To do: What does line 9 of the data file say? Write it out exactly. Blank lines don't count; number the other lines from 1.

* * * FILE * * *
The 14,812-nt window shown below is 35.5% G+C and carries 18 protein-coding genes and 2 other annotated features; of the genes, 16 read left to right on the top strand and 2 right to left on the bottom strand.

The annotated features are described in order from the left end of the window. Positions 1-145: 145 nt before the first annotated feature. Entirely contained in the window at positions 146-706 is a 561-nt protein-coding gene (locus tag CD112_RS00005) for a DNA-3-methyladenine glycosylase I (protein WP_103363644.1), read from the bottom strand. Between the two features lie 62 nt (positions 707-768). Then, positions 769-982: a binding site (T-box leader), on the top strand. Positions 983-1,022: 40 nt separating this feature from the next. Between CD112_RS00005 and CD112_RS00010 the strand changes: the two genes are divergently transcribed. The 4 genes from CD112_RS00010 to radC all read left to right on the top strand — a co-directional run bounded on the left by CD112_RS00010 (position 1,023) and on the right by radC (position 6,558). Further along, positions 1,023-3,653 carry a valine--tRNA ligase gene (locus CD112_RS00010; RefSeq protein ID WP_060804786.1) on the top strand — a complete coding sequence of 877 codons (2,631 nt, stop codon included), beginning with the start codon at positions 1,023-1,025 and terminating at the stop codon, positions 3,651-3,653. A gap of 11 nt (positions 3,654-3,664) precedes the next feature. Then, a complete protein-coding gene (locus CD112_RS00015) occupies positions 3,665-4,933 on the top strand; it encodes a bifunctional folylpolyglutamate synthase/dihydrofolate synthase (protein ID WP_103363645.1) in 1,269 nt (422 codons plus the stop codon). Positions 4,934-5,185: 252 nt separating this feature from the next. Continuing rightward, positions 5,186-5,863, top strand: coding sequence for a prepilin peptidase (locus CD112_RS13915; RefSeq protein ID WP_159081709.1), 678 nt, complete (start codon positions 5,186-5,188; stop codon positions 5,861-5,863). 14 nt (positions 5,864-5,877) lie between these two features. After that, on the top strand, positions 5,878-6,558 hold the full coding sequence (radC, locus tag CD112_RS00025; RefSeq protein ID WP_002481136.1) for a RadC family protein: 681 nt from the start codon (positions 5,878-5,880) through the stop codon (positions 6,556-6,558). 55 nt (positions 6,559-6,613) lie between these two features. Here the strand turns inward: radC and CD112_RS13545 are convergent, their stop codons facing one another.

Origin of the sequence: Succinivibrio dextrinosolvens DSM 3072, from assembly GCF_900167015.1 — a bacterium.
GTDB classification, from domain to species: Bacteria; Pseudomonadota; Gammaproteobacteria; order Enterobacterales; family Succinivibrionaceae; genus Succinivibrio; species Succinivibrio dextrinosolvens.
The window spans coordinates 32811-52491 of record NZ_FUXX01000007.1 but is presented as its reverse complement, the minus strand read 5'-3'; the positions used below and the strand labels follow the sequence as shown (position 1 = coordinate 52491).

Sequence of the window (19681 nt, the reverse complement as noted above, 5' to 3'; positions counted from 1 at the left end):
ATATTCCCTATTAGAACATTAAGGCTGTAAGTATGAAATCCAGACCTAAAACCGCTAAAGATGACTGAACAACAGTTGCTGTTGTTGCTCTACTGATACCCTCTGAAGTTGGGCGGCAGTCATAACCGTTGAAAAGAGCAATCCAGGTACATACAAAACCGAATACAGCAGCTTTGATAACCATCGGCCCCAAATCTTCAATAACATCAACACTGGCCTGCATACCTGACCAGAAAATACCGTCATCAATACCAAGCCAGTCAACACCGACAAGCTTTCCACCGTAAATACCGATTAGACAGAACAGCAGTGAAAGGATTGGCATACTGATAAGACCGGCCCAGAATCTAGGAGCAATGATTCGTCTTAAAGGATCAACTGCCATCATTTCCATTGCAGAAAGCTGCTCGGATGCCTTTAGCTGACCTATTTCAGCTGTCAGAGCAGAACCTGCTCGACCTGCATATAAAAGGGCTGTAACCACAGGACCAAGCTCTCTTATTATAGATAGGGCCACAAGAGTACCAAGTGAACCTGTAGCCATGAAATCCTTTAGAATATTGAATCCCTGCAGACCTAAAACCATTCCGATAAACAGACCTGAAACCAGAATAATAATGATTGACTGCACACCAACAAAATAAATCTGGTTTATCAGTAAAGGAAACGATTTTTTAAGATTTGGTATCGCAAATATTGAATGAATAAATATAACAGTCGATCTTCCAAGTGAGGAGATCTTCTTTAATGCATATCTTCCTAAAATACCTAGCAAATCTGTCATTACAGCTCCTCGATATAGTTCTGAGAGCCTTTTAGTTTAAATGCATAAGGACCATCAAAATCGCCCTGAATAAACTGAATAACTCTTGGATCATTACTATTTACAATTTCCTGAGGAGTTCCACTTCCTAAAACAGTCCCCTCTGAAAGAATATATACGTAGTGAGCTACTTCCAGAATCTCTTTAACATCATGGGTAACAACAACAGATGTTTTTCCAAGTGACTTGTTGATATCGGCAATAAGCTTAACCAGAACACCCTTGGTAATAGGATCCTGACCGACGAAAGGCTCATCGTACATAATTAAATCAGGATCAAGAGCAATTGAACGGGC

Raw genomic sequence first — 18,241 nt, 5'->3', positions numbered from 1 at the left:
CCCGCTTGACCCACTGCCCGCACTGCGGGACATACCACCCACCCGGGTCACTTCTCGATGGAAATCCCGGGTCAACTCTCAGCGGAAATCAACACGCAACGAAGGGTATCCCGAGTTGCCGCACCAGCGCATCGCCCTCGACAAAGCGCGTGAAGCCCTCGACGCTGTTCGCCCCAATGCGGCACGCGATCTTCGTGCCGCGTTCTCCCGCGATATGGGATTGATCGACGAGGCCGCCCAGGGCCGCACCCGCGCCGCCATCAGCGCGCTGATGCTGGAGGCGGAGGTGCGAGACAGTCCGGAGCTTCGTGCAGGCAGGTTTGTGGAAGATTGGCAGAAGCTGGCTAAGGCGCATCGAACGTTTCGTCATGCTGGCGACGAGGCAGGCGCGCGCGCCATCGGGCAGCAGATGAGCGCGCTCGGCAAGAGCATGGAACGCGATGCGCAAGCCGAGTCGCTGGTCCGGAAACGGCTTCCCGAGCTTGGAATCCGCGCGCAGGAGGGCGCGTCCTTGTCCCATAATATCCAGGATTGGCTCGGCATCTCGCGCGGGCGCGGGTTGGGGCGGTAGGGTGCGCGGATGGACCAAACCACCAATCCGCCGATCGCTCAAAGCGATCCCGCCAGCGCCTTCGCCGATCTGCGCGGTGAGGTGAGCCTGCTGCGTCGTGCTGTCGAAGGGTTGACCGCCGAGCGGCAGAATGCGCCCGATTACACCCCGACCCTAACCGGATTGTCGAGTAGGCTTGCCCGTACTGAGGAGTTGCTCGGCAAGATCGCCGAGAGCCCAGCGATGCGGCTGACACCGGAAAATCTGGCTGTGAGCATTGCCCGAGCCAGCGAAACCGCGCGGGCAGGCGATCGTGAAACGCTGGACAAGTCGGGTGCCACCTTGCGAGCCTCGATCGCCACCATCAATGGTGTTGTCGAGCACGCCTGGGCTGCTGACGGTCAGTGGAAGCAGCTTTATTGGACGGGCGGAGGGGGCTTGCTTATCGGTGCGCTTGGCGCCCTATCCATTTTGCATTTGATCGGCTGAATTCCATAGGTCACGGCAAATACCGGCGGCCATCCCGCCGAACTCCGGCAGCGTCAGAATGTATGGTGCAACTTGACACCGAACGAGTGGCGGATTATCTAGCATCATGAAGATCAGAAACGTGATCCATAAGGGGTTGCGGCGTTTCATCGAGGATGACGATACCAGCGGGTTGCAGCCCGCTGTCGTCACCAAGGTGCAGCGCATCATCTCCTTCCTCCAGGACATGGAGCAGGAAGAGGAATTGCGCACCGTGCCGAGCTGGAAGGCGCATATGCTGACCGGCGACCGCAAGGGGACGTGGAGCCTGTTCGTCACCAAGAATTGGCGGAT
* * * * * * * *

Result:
CCCGCTTGACCCACTGCCCGCACTGCGGGACATACCACCCACCCGGGTCACTTCTCGATGGAAATCCCGGGTCAACTCTCAGCGGAAATCAACACGCAACGAAGGGTATCCCGAGTTGCCGCACCAGCGCATCGCCCTCGACAAAGCGCGTGAAGCCCTCGACGCTGTTCGCCCCAATGCGGCACGCGATCTTCGTGCCGCGTTCTCCCGCGATATGGGATTGATCGACGAGGCCGCCCAGGGCCGCACCCGCGCCGCCATCAGCGCGCTGATGCTGGAGGCGGAGGTGCGAGACAGTCCGGAGCTTCGTGCAGGCAGGTTTGTGGAAGATTGGCAGAAGCTGGCTAAGGCGCATCGAACGTTTCGTCATGCTGGCGACGAGGCAGGCGCGCGCGCCATCGGGCAGCAGATGAGCGCGCTCGGCAAGAGCATGGAACGCGATGCGCAAGCCGAGTCGCTGGTCCGGAAACGGCTTCCCGAGCTTGGAATCCGCGCGCAGGAGGGCGCGTCCTTGTCCCATAATATCCAGGATTGGCTCGGCATCTCGCGCGGGCGCGGGTTGGGGCGGTAGGGTGCGCGGATGGACCAAACCACCAATCCGCCGATCGCTCAAAGCGATCCCGCCAGCGCCTTCGCCGATCTGCGCGGTGAGGTGAGCCTGCTGCGTCGTGCTGTCGAAGGGTTGACCGCCGAGCGGCAGAATGCGCCCGATTACACCCCGACCCTAACCGGATTGTCGAGTAGGCTTGCCCGTACTGAGGAGTTGCTCGGCAAGATCGCCGAGAGCCCAGCGATGCGGCTGACACCGGAAAATCTGGCTGTGAGCATTGCCCGAGCCAGCGAAACCGCGCGGGCAGGCGATCGTGAAACGCTGGACAAGTCGGGTGCCACCTTGCGAGCCTCGATCGCCACCATCAATGGTGTTGTCGAGCACGCCTGGGCTGCTGACGGTCAGTGGAAGCAGCTTTATTGGACGGGCGGAGGGGGCTTGCTTATCGGTGCGCTTGGCGCCCTATCCATTTTGCATTTGATCGGCTGAATTCCATAGGTCACGGCAAATACCGGCGGCCATCCCGCCGAACTCCGGCAGCGTCAGAATGTATGGTGCAACTTGACACCGAACGAGTGGCGGATTATCTAGCATCATGAAGATCAGAAACGTGATCCATAAGGGGTTGCGGCGTTTCATCGAGGATGACGATACCAGCGGGTTGCAGCCCGCTGTCGTCACCAAGGTGCAGCGCATCATCTCCTTCCTCCAGGACATGGAGCAGGAAGAGGAATTGCGCACCGTGCCGAGCTGGAAGGCGCATATGCTGACCGGCGACCGCAAGGGGACGTGGAGCCTGTTCGTCACCAAGAATTGGCGGAT